By Cecilia Boggi
Buenos Aires, Argentina
“Intelligence is the ability to adapt to change.”
– Stephen Hawking
According to PMI® Guide Managing Change in Organizations, “Innovation and a highly dynamic external environment force organizations and practitioners to act more quickly and be more adaptive to handle uncertainty.” 
In these times of globalization, great competition, new disruptive technologies and economies in crisis, organizations must adapt more and more rapidly to change, and the concerns of leaders are increasing.
Regarding this concern, I recently read an article about a top Italian executive and his strategy to get the organization he leads to adopt changes.
At the main private university in Rome, Luiss Business School, the CEO of the ENEL Business Group, Francisco Starace, responds to a student who asked him how to make people really adopt changes in the organization. 
Starace said that, in order to achieve change, “it is necessary to inspire fear” and, then, he added that it was important to first locate the “ganglia” – or power points into the organization – that are against the plan, and then “hit” them, creating fear and discomfort.
Obviously, many controversies were generated over these sayings of Francesco Starace and all the international press echoed this.
I was very surprised to read that this person believes that to inspire change should inspire fear and the question that arises in me is if this will be the most effective method.
In my opinion, I think that inspiring change through fear, as well as undesirable, will not be sustainable over time. It may, perhaps, get results in the short term. But, I do not imagine that his direct collaborators feel satisfied with this form of leadership to work motivated. At the same time, they will hardly be able to inspire their own personnel to carry out the desired change.
Perhaps, this may be one of the reasons for the failures of the organizational changes. As states Ron Carucci in his article published by Harvard Business Review, “In a survey of nearly 3,000 executives about the success of their enterprise transformation efforts, McKinsey discovered the failure rate to be higher than 60%, while Harvard Business Review conducted a study that suggested more than 70% of transformation efforts fail”. Carucci considers that too many leaders want transformation to happen at unrealistic speeds, with minimal effort, and everywhere but within themselves.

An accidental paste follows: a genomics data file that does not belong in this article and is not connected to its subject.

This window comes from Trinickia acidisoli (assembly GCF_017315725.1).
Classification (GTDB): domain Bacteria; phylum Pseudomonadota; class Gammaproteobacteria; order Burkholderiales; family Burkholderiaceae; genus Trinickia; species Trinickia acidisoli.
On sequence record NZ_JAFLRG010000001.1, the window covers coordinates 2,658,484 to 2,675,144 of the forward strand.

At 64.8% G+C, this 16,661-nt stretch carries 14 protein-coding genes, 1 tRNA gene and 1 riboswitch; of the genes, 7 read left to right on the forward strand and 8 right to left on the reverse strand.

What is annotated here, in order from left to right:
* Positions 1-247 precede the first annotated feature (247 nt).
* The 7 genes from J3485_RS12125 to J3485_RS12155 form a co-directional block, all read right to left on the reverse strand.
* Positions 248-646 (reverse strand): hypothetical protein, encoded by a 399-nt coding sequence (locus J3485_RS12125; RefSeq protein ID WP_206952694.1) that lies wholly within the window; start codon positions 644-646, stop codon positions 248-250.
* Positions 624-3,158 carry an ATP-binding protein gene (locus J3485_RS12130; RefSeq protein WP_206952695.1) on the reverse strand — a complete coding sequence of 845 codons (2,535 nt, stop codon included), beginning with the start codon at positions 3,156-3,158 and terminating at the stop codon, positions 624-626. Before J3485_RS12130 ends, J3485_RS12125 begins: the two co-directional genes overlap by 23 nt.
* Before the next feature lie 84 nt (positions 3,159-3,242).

About the Author
Buenos Aires, Argentina
Cecilia Boggi, PMP is founder and Executive Director of activePMO, giving consulting services and training in Project Management and Leadership skills in Argentina and Latin America.
After graduating with a degree in Computer Science Engineering from Universidad de Buenos Aires, Argentina, she has managed software development projects and PMO implementation projects for more than 20 years both in the government and private sector. Cecilia has an Executive Master in Business Administration from Universidad Francisco de Vitoria, Spain and also has graduated from an Executive Program in Business Management at Universidad del CEMA. She holds the Project Management Professional (PMP®) credential since 2003, is certified as SDI Facilitator from Personal Strengths©, is a Professional Executive Coach accredited by Association for Coaching, UK, and alumni of the PMI Leadership Institute Master Class 2012. Ms. Boggi is Past President of the PMI Buenos Aires Argentina Chapter, and is a founding member of the PMI Nuevo Cuyo Chapter and PMI Santa Cruz Bolivia Chapter. She has been designated by PMI in the role of Mentor of Region 13, Latin America South, for the years 2014-2016. Cecilia has participated in the development of PMBOK® Guide 5th Edition, leading the Chapter 9, Human Resource Management, content team and she is professor of Project Management and Leadership in some Universities and Institutes in Latin America.